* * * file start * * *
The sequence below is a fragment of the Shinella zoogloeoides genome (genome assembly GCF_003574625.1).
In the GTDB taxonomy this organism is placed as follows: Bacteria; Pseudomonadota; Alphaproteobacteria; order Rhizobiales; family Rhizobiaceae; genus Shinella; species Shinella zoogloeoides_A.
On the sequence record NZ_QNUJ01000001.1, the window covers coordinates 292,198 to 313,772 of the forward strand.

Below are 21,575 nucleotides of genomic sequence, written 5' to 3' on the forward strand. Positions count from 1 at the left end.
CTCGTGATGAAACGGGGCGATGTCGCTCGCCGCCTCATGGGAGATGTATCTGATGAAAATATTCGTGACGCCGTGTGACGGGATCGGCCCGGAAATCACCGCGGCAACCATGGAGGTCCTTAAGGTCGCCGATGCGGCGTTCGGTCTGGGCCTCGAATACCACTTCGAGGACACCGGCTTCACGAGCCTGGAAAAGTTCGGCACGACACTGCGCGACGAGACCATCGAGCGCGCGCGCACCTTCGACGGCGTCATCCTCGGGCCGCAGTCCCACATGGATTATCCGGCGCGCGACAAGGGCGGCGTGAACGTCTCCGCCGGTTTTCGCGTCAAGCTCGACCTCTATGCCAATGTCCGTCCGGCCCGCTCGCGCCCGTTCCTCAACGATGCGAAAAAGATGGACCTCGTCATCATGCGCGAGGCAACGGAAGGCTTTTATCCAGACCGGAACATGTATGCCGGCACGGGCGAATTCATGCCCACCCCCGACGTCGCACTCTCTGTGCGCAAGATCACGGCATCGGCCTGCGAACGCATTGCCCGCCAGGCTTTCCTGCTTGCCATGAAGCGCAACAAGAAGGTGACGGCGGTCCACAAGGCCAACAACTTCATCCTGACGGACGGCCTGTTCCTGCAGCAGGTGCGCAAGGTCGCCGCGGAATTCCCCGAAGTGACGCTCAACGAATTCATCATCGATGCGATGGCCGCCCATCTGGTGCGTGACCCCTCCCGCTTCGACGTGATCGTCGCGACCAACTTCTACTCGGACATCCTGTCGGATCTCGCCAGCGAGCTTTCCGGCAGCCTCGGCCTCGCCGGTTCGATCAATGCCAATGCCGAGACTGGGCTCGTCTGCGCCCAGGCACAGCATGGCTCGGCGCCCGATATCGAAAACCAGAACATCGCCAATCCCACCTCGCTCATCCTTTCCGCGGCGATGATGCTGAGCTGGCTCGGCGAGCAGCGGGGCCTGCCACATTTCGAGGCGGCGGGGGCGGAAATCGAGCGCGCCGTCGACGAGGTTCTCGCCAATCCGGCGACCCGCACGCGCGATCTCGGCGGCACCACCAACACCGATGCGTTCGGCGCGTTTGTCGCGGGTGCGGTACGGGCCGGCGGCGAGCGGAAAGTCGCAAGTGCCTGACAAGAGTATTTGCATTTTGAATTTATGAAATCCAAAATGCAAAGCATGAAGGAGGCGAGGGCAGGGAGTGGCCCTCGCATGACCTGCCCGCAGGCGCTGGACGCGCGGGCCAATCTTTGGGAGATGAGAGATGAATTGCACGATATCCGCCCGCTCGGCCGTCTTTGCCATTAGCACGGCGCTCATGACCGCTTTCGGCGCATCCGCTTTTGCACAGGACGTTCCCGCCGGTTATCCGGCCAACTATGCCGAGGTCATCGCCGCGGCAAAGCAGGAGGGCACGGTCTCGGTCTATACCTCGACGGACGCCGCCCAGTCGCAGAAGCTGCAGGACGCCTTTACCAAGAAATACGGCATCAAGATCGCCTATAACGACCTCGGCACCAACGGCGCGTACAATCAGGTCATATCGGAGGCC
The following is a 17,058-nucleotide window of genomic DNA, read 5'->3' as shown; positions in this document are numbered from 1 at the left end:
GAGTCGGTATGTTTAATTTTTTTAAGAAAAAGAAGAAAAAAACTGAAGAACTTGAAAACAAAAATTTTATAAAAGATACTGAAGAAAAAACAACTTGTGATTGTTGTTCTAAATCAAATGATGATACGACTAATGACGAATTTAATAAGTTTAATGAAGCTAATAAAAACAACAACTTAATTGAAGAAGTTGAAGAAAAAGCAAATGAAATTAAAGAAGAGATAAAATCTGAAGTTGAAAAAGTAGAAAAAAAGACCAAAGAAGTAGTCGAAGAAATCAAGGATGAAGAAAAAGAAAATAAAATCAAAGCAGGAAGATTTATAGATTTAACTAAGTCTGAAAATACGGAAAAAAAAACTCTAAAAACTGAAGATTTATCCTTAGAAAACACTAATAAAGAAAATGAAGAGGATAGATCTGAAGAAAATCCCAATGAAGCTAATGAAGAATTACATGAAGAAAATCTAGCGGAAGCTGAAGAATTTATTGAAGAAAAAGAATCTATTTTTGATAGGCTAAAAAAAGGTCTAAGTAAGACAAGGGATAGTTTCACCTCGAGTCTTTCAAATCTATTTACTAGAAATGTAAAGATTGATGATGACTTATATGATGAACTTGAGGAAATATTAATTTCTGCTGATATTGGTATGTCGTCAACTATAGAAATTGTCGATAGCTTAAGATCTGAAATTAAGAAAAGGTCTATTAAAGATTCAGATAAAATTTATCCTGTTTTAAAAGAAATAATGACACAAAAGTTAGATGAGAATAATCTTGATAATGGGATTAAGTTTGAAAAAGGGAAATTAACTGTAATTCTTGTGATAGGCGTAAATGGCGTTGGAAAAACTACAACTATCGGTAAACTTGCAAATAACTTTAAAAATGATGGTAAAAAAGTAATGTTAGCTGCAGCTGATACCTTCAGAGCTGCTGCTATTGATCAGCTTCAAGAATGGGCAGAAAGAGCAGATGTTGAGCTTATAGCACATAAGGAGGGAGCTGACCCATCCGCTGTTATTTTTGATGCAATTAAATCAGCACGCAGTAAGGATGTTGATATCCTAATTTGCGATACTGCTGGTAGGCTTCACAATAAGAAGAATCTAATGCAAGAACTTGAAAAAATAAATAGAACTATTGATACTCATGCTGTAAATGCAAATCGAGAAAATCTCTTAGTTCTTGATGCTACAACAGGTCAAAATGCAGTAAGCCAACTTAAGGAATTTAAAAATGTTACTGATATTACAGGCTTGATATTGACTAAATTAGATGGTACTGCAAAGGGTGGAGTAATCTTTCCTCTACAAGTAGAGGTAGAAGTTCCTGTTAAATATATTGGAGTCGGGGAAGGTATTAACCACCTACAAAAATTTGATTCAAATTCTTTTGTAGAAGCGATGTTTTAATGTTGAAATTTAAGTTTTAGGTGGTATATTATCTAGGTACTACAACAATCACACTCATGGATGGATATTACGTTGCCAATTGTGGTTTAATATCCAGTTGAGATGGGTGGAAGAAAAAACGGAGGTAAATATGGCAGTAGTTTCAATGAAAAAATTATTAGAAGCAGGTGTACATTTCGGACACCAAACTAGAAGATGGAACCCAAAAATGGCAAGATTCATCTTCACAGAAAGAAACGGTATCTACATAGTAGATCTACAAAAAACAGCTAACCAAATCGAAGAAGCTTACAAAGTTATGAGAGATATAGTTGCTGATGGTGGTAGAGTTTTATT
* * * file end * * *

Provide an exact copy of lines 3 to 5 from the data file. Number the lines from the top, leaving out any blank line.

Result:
On the sequence record NZ_QNUJ01000001.1, the window covers coordinates 292,198 to 313,772 of the forward strand.

Below are 21,575 nucleotides of genomic sequence, written 5' to 3' on the forward strand. Positions count from 1 at the left end.
CTCGTGATGAAACGGGGCGATGTCGCTCGCCGCCTCATGGGAGATGTATCTGATGAAAATATTCGTGACGCCGTGTGACGGGATCGGCCCGGAAATCACCGCGGCAACCATGGAGGTCCTTAAGGTCGCCGATGCGGCGTTCGGTCTGGGCCTCGAATACCACTTCGAGGACACCGGCTTCACGAGCCTGGAAAAGTTCGGCACGACACTGCGCGACGAGACCATCGAGCGCGCGCGCACCTTCGACGGCGTCATCCTCGGGCCGCAGTCCCACATGGATTATCCGGCGCGCGACAAGGGCGGCGTGAACGTCTCCGCCGGTTTTCGCGTCAAGCTCGACCTCTATGCCAATGTCCGTCCGGCCCGCTCGCGCCCGTTCCTCAACGATGCGAAAAAGATGGACCTCGTCATCATGCGCGAGGCAACGGAAGGCTTTTATCCAGACCGGAACATGTATGCCGGCACGGGCGAATTCATGCCCACCCCCGACGTCGCACTCTCTGTGCGCAAGATCACGGCATCGGCCTGCGAACGCATTGCCCGCCAGGCTTTCCTGCTTGCCATGAAGCGCAACAAGAAGGTGACGGCGGTCCACAAGGCCAACAACTTCATCCTGACGGACGGCCTGTTCCTGCAGCAGGTGCGCAAGGTCGCCGCGGAATTCCCCGAAGTGACGCTCAACGAATTCATCATCGATGCGATGGCCGCCCATCTGGTGCGTGACCCCTCCCGCTTCGACGTGATCGTCGCGACCAACTTCTACTCGGACATCCTGTCGGATCTCGCCAGCGAGCTTTCCGGCAGCCTCGGCCTCGCCGGTTCGATCAATGCCAATGCCGAGACTGGGCTCGTCTGCGCCCAGGCACAGCATGGCTCGGCGCCCGATATCGAAAACCAGAACATCGCCAATCCCACCTCGCTCATCCTTTCCGCGGCGATGATGCTGAGCTGGCTCGGCGAGCAGCGGGGCCTGCCACATTTCGAGGCGGCGGGGGCGGAAATCGAGCGCGCCGTCGACGAGGTTCTCGCCAATCCGGCGACCCGCACGCGCGATCTCGGCGGCACCACCAACACCGATGCGTTCGGCGCGTTTGTCGCGGGTGCGGTACGGGCCGGCGGCGAGCGGAAAGTCGCAAGTGCCTGACAAGAGTATTTGCATTTTGAATTTATGAAATCCAAAATGCAAAGCATGAAGGAGGCGAGGGCAGGGAGTGGCCCTCGCATGACCTGCCCGCAGGCGCTGGACGCGCGGGCCAATCTTTGGGAGATGAGAGATGAATTGCACGATATCCGCCCGCTCGGCCGTCTTTGCCATTAGCACGGCGCTCATGACCGCTTTCGGCGCATCCGCTTTTGCACAGGACGTTCCCGCCGGTTATCCGGCCAACTATGCCGAGGTCATCGCCGCGGCAAAGCAGGAGGGCACGGTCTCGGTCTATACCTCGACGGACGCCGCCCAGTCGCAGAAGCTGCAGGACGCCTTTACCAAGAAATACGGCATCAAGATCGCCTATAACGACCTCGGCACCAACGGCGCGTACAATCAGGTCATATCGGAGGCC